Are Short Timeframes Just Noise? (And Other Scalping Feedback)
Thanks to everyone who provided feedback on the Scalping article last week – http://yourtradingcoach.com/trading-process-and-strategy/scalping/
It appears this is a market approach that interests quite a few people. Expect to hear more in future. For those of you not interested though, do not despair. There will be lots of other content. And the concepts will often apply to larger timeframes as well.
Today though, let’s address a couple of the key points discussed via email feedback during the last week.
(1) Ensure Liquidity
These strategies absolutely must be executed only in liquid markets. You need to have the confidence that you’ll get into or out of the market at, or close to, the planned price. Essentially, you’re looking to ensure that the market still provides smooth price action. If the chart is filled with stop-and-go price action, or gaps all over the place, avoid it or stick to higher timeframe trading. If the market results in too much adverse slippage, find another market.
I’ll be sticking to the emini indices and the fx futures, during their peak volume periods only.
(2) Minimize Costs
Costs MUST be minimized or you’ll bleed your account to death. As I said above, I’ll be sticking to the emini futures and the fx futures. I don’t plan to attempt this on spot forex at all. That being said, ForexBird seems to scalp the spot forex EUR/USD and EUR/JPY contracts quite successfully.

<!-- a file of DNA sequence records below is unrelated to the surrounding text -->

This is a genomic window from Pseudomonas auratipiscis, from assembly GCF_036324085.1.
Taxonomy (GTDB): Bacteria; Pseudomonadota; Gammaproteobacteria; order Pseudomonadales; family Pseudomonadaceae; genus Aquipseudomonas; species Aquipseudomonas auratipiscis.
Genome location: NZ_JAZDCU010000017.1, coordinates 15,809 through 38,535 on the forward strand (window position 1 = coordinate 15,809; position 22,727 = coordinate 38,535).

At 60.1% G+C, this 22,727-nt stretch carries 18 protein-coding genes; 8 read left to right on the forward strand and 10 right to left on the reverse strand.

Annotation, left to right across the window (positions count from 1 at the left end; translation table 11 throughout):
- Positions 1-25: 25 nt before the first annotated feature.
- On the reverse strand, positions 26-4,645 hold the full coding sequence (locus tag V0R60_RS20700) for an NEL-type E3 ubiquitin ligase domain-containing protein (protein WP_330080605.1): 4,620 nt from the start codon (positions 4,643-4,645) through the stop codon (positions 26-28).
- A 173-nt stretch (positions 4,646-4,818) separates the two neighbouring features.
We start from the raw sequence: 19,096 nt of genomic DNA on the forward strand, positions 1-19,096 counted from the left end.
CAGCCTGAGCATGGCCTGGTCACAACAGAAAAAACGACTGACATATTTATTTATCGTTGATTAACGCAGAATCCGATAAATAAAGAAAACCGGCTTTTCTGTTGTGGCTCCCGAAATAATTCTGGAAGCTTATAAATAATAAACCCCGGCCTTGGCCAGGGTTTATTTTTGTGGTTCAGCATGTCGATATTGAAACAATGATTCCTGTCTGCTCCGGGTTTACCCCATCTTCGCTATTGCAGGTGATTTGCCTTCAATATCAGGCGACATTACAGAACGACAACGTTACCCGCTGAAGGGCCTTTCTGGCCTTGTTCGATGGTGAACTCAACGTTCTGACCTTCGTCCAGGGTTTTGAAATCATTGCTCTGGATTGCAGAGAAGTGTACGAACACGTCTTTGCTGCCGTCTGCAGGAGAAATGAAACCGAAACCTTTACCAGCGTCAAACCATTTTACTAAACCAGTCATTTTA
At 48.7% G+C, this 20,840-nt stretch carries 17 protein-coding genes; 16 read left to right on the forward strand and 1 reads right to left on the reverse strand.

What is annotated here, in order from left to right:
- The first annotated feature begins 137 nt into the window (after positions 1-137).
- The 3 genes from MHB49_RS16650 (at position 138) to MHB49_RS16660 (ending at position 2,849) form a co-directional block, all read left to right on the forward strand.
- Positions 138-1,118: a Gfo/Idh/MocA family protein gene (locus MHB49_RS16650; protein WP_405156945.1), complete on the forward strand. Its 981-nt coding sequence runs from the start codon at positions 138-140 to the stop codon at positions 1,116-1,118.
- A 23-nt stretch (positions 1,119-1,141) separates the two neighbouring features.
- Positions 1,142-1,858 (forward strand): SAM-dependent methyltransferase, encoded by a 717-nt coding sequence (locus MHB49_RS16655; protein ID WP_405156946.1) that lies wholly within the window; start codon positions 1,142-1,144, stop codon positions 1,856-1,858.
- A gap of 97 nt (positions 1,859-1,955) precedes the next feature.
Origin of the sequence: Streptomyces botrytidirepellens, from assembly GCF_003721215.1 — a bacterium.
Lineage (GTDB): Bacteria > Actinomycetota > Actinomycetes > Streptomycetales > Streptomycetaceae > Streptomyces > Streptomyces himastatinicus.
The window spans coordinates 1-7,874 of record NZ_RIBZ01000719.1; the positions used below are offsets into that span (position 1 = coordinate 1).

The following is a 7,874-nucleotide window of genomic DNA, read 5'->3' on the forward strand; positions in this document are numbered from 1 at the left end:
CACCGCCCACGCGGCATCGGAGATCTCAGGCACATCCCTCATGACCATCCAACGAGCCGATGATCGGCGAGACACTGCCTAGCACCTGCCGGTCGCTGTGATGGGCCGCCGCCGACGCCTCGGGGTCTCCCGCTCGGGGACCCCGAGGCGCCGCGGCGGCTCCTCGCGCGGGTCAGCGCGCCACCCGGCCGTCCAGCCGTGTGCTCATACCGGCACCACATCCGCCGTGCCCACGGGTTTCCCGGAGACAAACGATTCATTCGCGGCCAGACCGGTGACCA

If you want to try it on spot forex, test on a demo platform first. But I’d be limiting scalping to pairs with 2 pips or less spread, possibly 3 as an absolute maximum for some of the larger range pairs such as GBP/USD.
(Actually, that’s good advice regardless of the chosen market – practice and prove success on a demo first.)
(3) Bias is dangerous
Great comment from a reader. I absolutely agree – but only when the trader is unwilling to change their bias.
While I believe you need to have some view of future market direction, you must be absolutely ready and willing to dump that bias as soon as new information comes to light that opposes your view.
Success on these timeframes is about reacting to what the market is showing you. Be prepared. Be focused. And be flexible. If you’re not willing to be proven wrong, you don’t belong in this timeframe (actually, you don’t yet belong in the markets, full stop!)
(4) Are Short Timeframes Just Noise?
Thanks to those who tried to tell me that short timeframes are just random noise, so scalping just won’t work. Love it! I appreciate your concern. 🙂
Seriously, this is a common view that I read all over the internet – "short term price action is just all random noise".
Traders who operate on daily charts believe that hourly charts are just noise and contain no edge. Hourly chart traders believe that the 5 minute chart is noise. 5 minute chart traders believe that the 1 minute chart is noise. And on and on.
The reality is that they just can’t read it.
There is no noise – it’s all information.
Once again this will be best demonstrated by showing charts. Let’s look at a couple of trade opportunities from the last week, using standard price action based setups. All charts are 10 second charts. As you’ll see, THE SAME SUPPLY AND DEMAND PRINCIPLES WORK.